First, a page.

??? Reading 30

Dynamic uses future contracts… If actual expected volatility is greater than implied volatility, you should use options. If actual expected volatility is less than implied volatility, you should hedge dynamically using futures. The reason is when volatility is expected to be higher than implied, option prices go up. At least that’s my understanding. PJStyles

The better question yet is what other risks are associated with MBS? So many damn lists of things to remember for this exam, very unlike L1 and L2. Here’s what I remember: - Prepayment Risk - Credit Risk - Volatility Risk - Yield Curve Risk? What other ones are there? I think there’s 2 more… grrrrrrrrrrrrrr

Interest rate risk & Model Risk

PJStyles Wrote: ------------------------------------------------------- > The better question yet is what other risks are > associated with MBS? So many damn lists of > things to remember for this exam, very unlike L1 > and L2. Here’s what I remember: > > - Prepayment Risk > - Credit Risk > - Volatility Risk > - Yield Curve Risk? > > > What other ones are there? I think there’s 2 > more… grrrrrrrrrrrrrr My acronym for this is SIMPLY (but with the L changed to V — something I can manage to remember) S pread risk I nterest rate risk M odel risk P repayment risk V olatility risk Y ield curve risk - sticky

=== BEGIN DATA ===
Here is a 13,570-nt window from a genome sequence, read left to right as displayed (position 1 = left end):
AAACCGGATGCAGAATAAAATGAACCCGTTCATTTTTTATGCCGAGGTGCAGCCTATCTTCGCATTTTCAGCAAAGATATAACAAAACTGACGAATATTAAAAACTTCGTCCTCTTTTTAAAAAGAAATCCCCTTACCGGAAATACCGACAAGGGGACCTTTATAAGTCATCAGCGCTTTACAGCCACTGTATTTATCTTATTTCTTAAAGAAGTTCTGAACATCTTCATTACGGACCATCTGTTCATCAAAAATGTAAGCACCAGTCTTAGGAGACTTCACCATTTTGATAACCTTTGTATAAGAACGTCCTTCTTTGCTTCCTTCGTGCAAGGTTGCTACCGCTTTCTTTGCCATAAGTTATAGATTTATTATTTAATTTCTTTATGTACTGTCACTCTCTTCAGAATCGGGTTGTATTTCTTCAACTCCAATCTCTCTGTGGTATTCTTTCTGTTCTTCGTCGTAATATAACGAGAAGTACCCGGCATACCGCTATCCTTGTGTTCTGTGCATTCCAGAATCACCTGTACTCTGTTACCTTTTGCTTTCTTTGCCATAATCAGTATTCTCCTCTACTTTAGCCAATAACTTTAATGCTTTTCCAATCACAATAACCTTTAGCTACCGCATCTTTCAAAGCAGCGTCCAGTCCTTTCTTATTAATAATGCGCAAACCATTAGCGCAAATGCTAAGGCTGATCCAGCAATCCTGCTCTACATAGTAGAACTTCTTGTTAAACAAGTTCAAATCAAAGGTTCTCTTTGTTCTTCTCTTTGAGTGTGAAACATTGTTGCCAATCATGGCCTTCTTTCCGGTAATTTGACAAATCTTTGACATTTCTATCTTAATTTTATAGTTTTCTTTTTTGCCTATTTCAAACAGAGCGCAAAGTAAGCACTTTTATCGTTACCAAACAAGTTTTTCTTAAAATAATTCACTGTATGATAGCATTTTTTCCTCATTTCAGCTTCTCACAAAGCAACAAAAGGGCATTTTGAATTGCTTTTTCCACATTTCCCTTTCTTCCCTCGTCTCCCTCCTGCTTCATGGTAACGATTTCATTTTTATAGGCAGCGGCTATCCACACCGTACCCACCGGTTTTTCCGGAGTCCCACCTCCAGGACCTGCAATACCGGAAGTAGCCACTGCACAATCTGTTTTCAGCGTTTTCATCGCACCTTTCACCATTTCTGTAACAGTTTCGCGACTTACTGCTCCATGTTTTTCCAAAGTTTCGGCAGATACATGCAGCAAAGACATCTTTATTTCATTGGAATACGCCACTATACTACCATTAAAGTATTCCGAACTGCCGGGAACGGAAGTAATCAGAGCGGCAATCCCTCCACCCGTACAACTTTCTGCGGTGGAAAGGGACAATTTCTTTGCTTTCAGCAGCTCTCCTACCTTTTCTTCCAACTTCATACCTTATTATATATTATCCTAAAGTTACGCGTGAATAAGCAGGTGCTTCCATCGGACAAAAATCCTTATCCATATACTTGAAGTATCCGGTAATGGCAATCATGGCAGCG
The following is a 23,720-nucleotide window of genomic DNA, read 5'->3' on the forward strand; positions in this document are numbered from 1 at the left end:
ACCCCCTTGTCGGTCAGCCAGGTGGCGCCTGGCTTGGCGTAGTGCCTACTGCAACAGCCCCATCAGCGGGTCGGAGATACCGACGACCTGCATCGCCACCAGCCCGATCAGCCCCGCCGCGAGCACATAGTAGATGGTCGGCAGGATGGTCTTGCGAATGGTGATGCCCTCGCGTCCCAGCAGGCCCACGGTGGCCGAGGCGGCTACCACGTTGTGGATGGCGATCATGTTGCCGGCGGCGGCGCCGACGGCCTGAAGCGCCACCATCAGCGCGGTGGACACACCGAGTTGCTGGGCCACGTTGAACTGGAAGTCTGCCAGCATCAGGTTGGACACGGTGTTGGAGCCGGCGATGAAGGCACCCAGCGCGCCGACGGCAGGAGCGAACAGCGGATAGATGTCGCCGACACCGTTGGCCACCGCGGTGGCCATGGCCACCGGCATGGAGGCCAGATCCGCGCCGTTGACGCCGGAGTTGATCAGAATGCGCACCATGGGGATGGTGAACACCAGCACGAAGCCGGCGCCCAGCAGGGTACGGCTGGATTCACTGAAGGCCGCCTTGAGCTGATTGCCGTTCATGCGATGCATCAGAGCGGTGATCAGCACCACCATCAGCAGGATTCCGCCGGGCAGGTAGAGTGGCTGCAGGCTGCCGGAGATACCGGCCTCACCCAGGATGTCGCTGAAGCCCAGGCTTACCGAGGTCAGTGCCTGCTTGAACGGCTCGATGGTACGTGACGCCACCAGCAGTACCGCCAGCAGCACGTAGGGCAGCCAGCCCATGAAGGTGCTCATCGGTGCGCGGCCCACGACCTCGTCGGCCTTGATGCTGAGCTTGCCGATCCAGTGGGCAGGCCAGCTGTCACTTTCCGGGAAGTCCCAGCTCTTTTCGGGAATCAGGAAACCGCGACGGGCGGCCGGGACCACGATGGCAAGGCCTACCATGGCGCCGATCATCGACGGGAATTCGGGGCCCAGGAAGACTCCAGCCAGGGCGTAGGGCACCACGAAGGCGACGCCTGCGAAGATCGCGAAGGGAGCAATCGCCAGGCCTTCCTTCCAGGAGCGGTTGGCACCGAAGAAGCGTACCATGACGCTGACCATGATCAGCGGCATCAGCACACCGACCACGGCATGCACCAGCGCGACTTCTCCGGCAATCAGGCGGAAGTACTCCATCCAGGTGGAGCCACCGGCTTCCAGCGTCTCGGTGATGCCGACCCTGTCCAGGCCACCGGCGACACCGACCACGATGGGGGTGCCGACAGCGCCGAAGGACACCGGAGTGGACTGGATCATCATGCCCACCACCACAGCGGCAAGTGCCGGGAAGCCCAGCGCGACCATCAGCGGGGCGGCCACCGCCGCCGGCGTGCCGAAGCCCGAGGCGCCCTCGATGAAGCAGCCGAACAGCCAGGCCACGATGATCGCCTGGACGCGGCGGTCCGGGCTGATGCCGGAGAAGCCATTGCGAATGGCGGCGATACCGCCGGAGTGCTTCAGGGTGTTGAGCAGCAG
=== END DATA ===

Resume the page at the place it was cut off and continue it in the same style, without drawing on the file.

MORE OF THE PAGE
sticky Wrote: ------------------------------------------------------- > My acronym for this is SIMPLY (but with the L > changed to V — something I can manage to > remember) > > S pread risk > I nterest rate risk > M odel risk > P repayment risk > V olatility risk > Y ield curve risk > > - sticky Good one sticky, Thanks.

Just found this, I think is really good for this “dynamically hedging” question: http://faculty.haas.berkeley.edu/stanton/papers/pdf/nphedge.pdf “I. Dynamic Hedging of MBSs In this section, we outline an approach for dynamically hedging MBSs using T-note futures. The basic idea is to estimate a conditional hedge ratio between returns on an MBS and returns on a T-note futures. The hedge ratio is conditional in the sense that we account for relevant current information. This is important for MBSs because, as interest rates change, expected future prepayments change, and thus the timing of the future cash flows also changes. In order to estimate this conditional hedge ratio, a structural model is usually required (as with model-based MBS valuation approaches). Unfortunately, this requirement involves making a number of assumptions on the underlying processes, which may or may not be reasonable.” A New Strategy for Dynamically Hedging Mortgage-Backed Securities Jacob Boudoukh, Matthew Richardson, Richard Stanton and Robert F. Whitelaw May 1995

Swwet…thanks Sticky!